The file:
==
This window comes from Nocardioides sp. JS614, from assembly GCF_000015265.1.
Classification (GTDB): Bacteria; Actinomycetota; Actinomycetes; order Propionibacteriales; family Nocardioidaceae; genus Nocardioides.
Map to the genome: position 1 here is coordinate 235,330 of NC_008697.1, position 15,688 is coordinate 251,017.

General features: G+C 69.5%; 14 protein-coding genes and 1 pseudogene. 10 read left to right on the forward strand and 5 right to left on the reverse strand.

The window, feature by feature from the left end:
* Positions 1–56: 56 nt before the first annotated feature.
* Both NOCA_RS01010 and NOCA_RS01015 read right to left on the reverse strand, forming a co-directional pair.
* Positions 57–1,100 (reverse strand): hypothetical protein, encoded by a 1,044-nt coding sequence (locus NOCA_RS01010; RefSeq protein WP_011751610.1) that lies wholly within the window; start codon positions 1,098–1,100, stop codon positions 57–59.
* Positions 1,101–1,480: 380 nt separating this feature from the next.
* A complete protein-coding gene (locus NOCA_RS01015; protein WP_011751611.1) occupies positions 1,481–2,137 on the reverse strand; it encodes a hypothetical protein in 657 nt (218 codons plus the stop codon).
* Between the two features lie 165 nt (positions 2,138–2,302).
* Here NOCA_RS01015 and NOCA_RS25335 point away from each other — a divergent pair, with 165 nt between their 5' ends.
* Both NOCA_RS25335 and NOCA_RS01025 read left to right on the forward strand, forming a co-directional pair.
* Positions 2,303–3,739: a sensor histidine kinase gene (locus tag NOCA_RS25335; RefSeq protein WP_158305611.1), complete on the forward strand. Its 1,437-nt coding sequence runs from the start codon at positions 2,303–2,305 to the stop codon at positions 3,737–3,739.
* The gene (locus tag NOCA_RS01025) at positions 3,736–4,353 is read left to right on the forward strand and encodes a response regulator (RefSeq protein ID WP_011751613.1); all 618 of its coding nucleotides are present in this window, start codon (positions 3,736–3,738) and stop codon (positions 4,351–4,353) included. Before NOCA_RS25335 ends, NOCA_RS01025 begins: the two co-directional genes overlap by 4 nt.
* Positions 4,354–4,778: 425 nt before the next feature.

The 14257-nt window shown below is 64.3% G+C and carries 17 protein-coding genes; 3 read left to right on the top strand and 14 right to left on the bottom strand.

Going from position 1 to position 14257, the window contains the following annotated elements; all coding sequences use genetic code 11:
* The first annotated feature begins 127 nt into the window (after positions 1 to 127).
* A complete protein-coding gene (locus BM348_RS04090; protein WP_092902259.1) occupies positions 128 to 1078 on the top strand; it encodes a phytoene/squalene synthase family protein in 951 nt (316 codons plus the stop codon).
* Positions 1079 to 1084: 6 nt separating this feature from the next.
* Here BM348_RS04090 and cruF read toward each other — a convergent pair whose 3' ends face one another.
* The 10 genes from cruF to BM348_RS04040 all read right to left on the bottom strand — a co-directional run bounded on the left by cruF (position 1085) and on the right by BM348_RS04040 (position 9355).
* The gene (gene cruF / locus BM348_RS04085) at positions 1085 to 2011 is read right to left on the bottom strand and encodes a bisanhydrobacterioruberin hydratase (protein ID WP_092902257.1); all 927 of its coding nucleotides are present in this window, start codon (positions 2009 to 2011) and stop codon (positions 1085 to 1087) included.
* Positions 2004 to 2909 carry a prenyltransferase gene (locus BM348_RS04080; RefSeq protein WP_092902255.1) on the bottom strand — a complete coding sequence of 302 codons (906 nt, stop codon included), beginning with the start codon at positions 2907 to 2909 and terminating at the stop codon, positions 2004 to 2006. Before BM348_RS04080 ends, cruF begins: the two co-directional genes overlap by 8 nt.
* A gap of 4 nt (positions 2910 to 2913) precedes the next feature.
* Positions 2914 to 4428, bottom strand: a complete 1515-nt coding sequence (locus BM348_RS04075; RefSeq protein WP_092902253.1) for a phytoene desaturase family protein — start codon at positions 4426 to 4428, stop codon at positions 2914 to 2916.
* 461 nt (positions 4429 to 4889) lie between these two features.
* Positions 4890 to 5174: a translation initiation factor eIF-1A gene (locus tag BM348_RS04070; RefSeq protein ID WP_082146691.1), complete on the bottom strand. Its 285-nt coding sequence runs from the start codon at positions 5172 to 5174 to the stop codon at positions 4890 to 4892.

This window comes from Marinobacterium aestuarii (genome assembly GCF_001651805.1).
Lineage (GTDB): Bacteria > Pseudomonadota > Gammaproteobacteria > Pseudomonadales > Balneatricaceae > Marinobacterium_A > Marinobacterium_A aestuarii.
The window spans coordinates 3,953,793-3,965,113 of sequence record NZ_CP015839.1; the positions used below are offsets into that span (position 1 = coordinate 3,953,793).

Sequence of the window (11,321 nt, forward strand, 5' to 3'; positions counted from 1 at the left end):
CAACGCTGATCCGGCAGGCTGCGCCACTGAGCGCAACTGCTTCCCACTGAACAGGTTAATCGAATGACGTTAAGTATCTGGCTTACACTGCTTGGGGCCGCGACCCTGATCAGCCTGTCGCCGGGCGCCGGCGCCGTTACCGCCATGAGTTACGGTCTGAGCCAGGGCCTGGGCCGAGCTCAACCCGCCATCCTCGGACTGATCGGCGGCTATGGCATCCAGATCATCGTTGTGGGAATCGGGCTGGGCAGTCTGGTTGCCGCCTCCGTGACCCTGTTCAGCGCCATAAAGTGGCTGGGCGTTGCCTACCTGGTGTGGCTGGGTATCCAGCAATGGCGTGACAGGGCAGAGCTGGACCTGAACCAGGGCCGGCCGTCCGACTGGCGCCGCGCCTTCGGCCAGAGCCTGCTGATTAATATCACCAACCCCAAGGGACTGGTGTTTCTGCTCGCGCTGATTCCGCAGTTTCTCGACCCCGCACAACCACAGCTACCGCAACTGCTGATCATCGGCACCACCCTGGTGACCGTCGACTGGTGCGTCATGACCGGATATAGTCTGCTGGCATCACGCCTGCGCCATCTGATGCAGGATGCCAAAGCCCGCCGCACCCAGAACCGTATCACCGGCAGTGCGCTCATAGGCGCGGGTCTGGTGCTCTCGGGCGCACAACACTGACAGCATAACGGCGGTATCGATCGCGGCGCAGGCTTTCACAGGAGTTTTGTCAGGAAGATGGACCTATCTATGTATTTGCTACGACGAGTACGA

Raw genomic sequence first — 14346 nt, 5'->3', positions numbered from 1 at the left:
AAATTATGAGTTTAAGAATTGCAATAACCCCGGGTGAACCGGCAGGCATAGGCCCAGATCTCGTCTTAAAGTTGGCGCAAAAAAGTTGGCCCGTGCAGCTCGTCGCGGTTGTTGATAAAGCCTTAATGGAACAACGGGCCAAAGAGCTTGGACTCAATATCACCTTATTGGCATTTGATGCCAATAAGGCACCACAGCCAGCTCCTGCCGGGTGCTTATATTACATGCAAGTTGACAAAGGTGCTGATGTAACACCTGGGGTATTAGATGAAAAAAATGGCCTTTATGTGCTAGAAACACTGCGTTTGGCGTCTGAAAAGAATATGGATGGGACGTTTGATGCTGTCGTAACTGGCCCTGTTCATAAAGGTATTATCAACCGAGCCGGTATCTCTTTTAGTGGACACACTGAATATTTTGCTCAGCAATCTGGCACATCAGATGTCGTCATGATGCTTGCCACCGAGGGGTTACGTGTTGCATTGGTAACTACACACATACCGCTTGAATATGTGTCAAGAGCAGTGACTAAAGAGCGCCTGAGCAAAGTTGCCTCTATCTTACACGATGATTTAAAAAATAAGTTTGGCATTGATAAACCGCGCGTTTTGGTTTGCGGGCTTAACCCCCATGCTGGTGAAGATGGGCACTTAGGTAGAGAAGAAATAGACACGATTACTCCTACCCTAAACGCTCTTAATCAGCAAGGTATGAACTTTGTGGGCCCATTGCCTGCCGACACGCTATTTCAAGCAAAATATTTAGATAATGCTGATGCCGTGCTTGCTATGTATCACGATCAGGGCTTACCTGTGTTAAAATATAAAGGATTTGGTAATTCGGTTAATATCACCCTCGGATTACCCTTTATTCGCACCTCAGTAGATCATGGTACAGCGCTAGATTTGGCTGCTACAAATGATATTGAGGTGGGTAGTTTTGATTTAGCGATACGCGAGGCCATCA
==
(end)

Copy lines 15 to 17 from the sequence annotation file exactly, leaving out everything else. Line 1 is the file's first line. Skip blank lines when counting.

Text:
* The gene (locus tag NOCA_RS01025) at positions 3,736–4,353 is read left to right on the forward strand and encodes a response regulator (RefSeq protein ID WP_011751613.1); all 618 of its coding nucleotides are present in this window, start codon (positions 3,736–3,738) and stop codon (positions 4,351–4,353) included. Before NOCA_RS25335 ends, NOCA_RS01025 begins: the two co-directional genes overlap by 4 nt.
* Positions 4,354–4,778: 425 nt before the next feature.

The 14257-nt window shown below is 64.3% G+C and carries 17 protein-coding genes; 3 read left to right on the top strand and 14 right to left on the bottom strand.